Google developing a translator for smartphones

Feb 09, 2010 by Lin Edwards report
Android

(PhysOrg.com) -- Google is developing a translator for its Android smartphones that aims to almost instantly translate from one spoken language to another during phone calls.

Head of translation services at Google, Franz Och, said he believed almost instant speech-to-speech translation should be possible if the accuracy of and machine translation can be improved. He said Google is working on this, and he expected the technology to “work reasonably well” in a few years. There has been a great deal of progress in voice recognition and machine translation in recent years, especially the latter, thanks to funding from the U.S. Defense Advanced Research Projects Agency (DARPA).

Google's system would analyze speech in the same way as a human interpreter, listening to a package of speech to gather the full meaning before it attempts to translate. It will improve in accuracy the more it is used.

Google already has a website translation program for 52 languages, with an expanding database that continually improves its accuracy. It also has a voice recognition application for to allow users to search the web by speaking their commands into the phone. The new system will combine the two technologies, and will use the database Google has built up by crawling websites in different languages to improve its understanding of them.

Translation of speech will provide much bigger challenges than text translation, however. Mr Och said the task is difficult because everyone has a different voice, pitch, and speed of speaking. The huge variety of accents, dialects and colloquialisms also presents problems that some linguistics experts, such as David Crystal, honorary professor of linguistics at Bangor University in Wales, consider insurmountable. If it does prove possible, and becomes available to the average user, it may help preserve languages and avoid a globalized language monoculture.

expects to release a “basic version” of the application in a couple of years. Apple’s iPhone already has a speech translator called Jibbigo, which is available for English/Spanish and English/Japanese.

Explore further: A new app facilitates number and arithmetic learning in children with special educational needs

Related Stories

Google adds automatic translation to Gmail

May 20, 2009

Google added automatic translation technology to Gmail on Tuesday, allowing users of its email service to translate messages in another language with a single mouse click.

Google voice search learns Chinese

Nov 02, 2009

Google's voice search tool now understands Chinese. The Internet giant announced on Monday that users of Nokia S60 series mobile phones could now search the Internet using voice commands in Mandarin Chinese.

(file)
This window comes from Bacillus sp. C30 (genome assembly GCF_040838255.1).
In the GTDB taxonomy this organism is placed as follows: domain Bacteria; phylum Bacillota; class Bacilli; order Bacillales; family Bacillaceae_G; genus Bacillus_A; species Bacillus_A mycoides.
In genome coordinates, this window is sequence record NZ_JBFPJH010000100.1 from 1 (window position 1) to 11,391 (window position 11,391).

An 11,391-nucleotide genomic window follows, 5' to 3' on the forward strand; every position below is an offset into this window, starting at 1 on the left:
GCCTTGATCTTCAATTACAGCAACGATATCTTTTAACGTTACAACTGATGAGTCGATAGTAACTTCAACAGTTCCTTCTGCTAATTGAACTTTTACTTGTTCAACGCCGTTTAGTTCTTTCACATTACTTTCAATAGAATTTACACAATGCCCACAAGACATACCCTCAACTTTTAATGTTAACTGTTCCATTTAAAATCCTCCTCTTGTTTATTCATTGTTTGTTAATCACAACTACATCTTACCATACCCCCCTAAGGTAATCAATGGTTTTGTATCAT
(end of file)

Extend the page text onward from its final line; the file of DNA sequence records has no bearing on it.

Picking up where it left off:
Recommended for you

BPG image format judged awesome versus JPEG

20 hours ago

If these three letters could talk, BPG, they would say something like "Farewell, JPEG." Better Portable Graphics (BPG) is a new image format based on HEVC and supported by browsers with a small Javascript ...

Atari's 'E.T.' game joins Smithsonian collection

Dec 15, 2014

One of the "E.T." Atari game cartridges unearthed this year from a heap of garbage buried deep in the New Mexico desert has been added to the video game history collection at the Smithsonian.

User comments : 4

Adjust slider to filter visible comments by rank

Display comments: newest first

Yelmurc
not rated yet Feb 09, 2010
Apple and Google need to kiss and make up or Apple will have real problem in the future if Google doesn't allow the iPhone to use these features.
Chase_O_
5 / 5 (1) Feb 09, 2010
I love Google for pushing the future closer to Star Trek
http://i169.photo...ntry.jpg
jonnyboy
not rated yet Feb 09, 2010
Apple and Google need to kiss and make up or Apple will have real problem in the future if Google doesn't allow the iPhone to use these features.


Apple probably should have though about that before Jobs got up on that high horse of his, too bad Apple.
fixer
not rated yet Feb 10, 2010
A few years?
More like a few months!
There must be dozens of minor companies who would develop this tech.
Babelfish translator coupled to voice recognition typing is almost there already.
Apple and Google need to get the old finger out.

Please sign in to add a comment. Registration is free, and takes less than a minute. Read more

Click here to reset your password.
Sign in to get notified via email when new comments are made.